Posts Tagged ‘intertidal’

Get Hit with Waves to Live on the Beach?

March 15, 2011

Too bad this algae is endangered because it's so neat, I want to see it more places!

On a recent Moss Landing Marine Lab field trip, the Biology of Seaweeds class went exploring north of the bay for different types of marine algae.  The algae pictured here is a really tough one compared to the others.  The Sea Palm, Postelsia palmaeformis, lives in the harsh crash zone of the intertidal.  It loves intense wave motion and lives on hard red algae.  Due to over-harvesting the little palm is now protected and illegal to collect.  It looks like a nice view but I don’t think I could take the punishment of having this kind of beach-front property!

A Swaying Forest of Sea Palms

March 1, 2011

(photo: S. Jeffries)

This lush crop of sea palms, or Postelsia palmaeformis, has colonized the wave-swept edge of the rocky intertidal.  MLML student Sara Hutto is studying these algae for her thesis – learn more about her adventures dodging waves in the surf zone!

Just Looking at This Photo Makes Me Cold…

December 19, 2010

(photo: S. Jeffries)

Graduate student Sara Hutto surveys the swell before venturing out farther in the tide pools to work on research for a grant.  Sara ventures out into the intertidal at all times of night and day and in all kinds of weather to get her work done on low tides, when more of the algae she studies are exposed.

Meet Sara: Enjoying the California Sun, Playing Underneath the Palm Trees

October 20, 2010

Postelsia palmaeformis, California's other palm, better known as the Sea Palm

Brynn Hooton-Kaufman

by Brynn Hooton-Kaufman, Phycology Lab

On any given month during a good low tide, you can usually find Sara scuttling amongst the crashing waves in the intertidal zone at Soberanes Point, searching on her hands and knees for palms.  No, not palm trees, but Sea Palms, known by the scientific name of Postelsia palmaeformis.  Rain or shine, day and night, Sara crawls around the boulders on the fringes of the tide pools to find new Sea Palm babies that have sprung up in her study area.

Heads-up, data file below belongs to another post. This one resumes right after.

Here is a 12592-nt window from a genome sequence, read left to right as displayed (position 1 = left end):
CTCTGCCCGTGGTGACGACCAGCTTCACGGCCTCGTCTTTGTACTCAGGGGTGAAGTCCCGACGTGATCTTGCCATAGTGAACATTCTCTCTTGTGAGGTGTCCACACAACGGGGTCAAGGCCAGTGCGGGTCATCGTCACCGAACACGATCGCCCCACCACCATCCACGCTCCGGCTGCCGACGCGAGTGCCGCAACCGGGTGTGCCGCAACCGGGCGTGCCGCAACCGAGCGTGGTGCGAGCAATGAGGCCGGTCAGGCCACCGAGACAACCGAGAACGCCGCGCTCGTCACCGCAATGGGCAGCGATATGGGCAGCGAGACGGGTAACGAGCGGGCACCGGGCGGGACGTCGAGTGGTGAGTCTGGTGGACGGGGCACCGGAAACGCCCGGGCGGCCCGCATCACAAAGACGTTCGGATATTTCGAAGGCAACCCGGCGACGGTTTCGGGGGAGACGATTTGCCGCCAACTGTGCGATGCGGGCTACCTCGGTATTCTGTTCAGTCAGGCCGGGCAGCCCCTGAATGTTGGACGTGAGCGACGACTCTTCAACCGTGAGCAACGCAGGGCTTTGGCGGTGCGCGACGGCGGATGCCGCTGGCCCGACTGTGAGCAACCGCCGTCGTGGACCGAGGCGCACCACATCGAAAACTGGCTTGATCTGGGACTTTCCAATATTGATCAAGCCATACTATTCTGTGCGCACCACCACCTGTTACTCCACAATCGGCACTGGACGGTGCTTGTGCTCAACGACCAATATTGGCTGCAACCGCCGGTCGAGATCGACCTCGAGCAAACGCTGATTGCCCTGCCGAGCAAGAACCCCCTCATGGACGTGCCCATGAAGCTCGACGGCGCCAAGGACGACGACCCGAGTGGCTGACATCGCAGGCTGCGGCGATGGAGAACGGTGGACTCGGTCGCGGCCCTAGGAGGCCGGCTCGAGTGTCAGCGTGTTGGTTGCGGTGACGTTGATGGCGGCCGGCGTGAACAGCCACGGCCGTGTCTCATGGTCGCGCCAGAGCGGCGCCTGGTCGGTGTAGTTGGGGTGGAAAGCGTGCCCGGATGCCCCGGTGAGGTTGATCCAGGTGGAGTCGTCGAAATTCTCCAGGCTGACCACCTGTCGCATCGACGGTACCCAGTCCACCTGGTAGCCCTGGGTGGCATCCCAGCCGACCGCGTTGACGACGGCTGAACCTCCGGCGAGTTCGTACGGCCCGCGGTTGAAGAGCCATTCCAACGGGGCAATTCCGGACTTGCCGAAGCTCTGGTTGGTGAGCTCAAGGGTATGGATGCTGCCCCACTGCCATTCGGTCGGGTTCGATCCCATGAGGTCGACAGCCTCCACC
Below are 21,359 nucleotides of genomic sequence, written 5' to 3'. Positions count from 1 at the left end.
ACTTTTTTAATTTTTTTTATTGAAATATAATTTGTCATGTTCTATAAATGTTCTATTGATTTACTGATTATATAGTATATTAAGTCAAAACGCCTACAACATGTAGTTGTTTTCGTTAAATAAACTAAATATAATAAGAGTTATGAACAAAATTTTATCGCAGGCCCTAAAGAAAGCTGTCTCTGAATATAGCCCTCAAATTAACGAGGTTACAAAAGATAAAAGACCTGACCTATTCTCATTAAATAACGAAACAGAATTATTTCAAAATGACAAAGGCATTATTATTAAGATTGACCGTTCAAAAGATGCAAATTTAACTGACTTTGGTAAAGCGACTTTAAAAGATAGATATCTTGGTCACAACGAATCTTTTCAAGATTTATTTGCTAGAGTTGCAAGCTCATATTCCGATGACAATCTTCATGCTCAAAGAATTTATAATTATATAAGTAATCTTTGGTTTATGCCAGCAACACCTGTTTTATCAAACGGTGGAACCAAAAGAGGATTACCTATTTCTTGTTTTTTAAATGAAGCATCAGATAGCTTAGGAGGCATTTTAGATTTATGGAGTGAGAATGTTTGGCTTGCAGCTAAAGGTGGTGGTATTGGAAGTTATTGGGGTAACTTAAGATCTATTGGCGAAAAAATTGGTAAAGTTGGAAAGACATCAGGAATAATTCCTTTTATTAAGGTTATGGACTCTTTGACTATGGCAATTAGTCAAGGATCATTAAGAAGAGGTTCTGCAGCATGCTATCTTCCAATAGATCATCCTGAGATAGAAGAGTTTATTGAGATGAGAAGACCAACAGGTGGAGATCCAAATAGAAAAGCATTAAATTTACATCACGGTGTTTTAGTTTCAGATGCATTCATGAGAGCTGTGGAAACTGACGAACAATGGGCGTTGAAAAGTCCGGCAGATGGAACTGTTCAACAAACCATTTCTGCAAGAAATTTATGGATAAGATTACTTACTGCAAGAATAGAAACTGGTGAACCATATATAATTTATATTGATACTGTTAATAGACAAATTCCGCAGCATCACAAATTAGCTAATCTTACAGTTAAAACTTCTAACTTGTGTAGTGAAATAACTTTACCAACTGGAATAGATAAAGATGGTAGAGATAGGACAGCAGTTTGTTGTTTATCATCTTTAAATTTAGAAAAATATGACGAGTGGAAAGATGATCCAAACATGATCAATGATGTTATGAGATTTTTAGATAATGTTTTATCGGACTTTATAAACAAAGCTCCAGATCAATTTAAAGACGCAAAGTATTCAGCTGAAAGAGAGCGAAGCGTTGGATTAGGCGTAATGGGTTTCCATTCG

Sara sampling a plot in the wave-swept rocky intertidal, counting up Sea Palms

Sara is studying community interactions of seaweed in the rocky intertidal, and more specifically, she’s looking at what these baby Sea Palms grow on.  In some places along the coastline of the Pacific Northwest, Sea Palms only grow on bare rock where they can get a super good grip on the rocks to avoid being ripped off by mighty waves.  But here, along our Central California coast, Sara sees a different trend.  She sees Sea Palms mostly growing on intertidal coralline algae that creates a turf.  To find out more about Sara’s thesis project, and take a look at her Student Profile.  Also check back often for Sara’s first hand account of sampling in the rocky, wave-swept intertidal.

Sara is deep into her third year at Moss Landing Marine Labs, but even before she started graduate school she had many amazing adventures.  She studied for a semester abroad in the Galapagos Islands, worked as a behavioral ecologist, and studied humpback whales.  You can read more about her exciting experiences here.  Check back often for stories from Sara, and to hear more about her rocky intertidal endeavors with Sea Palms.


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